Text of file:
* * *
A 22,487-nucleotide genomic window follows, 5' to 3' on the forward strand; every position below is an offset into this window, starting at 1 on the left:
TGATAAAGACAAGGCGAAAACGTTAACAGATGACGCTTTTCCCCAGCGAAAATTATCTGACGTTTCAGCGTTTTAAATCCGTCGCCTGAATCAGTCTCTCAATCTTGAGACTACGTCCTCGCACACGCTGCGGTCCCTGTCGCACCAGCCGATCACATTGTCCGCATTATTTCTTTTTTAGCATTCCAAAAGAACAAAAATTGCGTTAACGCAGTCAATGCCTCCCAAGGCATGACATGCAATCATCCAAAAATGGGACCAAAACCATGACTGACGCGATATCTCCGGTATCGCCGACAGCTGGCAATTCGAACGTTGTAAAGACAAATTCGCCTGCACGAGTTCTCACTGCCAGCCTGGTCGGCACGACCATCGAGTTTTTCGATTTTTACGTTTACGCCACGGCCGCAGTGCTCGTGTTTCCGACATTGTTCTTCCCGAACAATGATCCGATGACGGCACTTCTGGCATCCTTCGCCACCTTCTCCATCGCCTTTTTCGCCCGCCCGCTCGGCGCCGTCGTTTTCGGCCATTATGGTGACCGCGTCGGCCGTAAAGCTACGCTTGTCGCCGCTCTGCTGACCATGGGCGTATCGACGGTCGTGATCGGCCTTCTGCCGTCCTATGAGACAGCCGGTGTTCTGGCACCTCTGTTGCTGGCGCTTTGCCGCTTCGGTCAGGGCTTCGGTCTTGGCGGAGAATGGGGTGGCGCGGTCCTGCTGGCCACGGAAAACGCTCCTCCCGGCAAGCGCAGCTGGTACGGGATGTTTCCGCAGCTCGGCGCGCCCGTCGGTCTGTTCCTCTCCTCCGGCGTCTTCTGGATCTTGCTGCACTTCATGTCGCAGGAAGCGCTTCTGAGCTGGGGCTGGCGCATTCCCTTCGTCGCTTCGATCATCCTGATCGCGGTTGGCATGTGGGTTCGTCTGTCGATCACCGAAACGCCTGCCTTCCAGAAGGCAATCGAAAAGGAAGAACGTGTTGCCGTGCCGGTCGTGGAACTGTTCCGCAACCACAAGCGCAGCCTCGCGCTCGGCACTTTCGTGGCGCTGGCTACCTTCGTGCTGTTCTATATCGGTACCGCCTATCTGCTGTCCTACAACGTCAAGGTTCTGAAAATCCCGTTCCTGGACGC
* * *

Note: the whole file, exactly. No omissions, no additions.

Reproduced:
A 22,487-nucleotide genomic window follows, 5' to 3' on the forward strand; every position below is an offset into this window, starting at 1 on the left:
TGATAAAGACAAGGCGAAAACGTTAACAGATGACGCTTTTCCCCAGCGAAAATTATCTGACGTTTCAGCGTTTTAAATCCGTCGCCTGAATCAGTCTCTCAATCTTGAGACTACGTCCTCGCACACGCTGCGGTCCCTGTCGCACCAGCCGATCACATTGTCCGCATTATTTCTTTTTTAGCATTCCAAAAGAACAAAAATTGCGTTAACGCAGTCAATGCCTCCCAAGGCATGACATGCAATCATCCAAAAATGGGACCAAAACCATGACTGACGCGATATCTCCGGTATCGCCGACAGCTGGCAATTCGAACGTTGTAAAGACAAATTCGCCTGCACGAGTTCTCACTGCCAGCCTGGTCGGCACGACCATCGAGTTTTTCGATTTTTACGTTTACGCCACGGCCGCAGTGCTCGTGTTTCCGACATTGTTCTTCCCGAACAATGATCCGATGACGGCACTTCTGGCATCCTTCGCCACCTTCTCCATCGCCTTTTTCGCCCGCCCGCTCGGCGCCGTCGTTTTCGGCCATTATGGTGACCGCGTCGGCCGTAAAGCTACGCTTGTCGCCGCTCTGCTGACCATGGGCGTATCGACGGTCGTGATCGGCCTTCTGCCGTCCTATGAGACAGCCGGTGTTCTGGCACCTCTGTTGCTGGCGCTTTGCCGCTTCGGTCAGGGCTTCGGTCTTGGCGGAGAATGGGGTGGCGCGGTCCTGCTGGCCACGGAAAACGCTCCTCCCGGCAAGCGCAGCTGGTACGGGATGTTTCCGCAGCTCGGCGCGCCCGTCGGTCTGTTCCTCTCCTCCGGCGTCTTCTGGATCTTGCTGCACTTCATGTCGCAGGAAGCGCTTCTGAGCTGGGGCTGGCGCATTCCCTTCGTCGCTTCGATCATCCTGATCGCGGTTGGCATGTGGGTTCGTCTGTCGATCACCGAAACGCCTGCCTTCCAGAAGGCAATCGAAAAGGAAGAACGTGTTGCCGTGCCGGTCGTGGAACTGTTCCGCAACCACAAGCGCAGCCTCGCGCTCGGCACTTTCGTGGCGCTGGCTACCTTCGTGCTGTTCTATATCGGTACCGCCTATCTGCTGTCCTACAACGTCAAGGTTCTGAAAATCCCGTTCCTGGACGC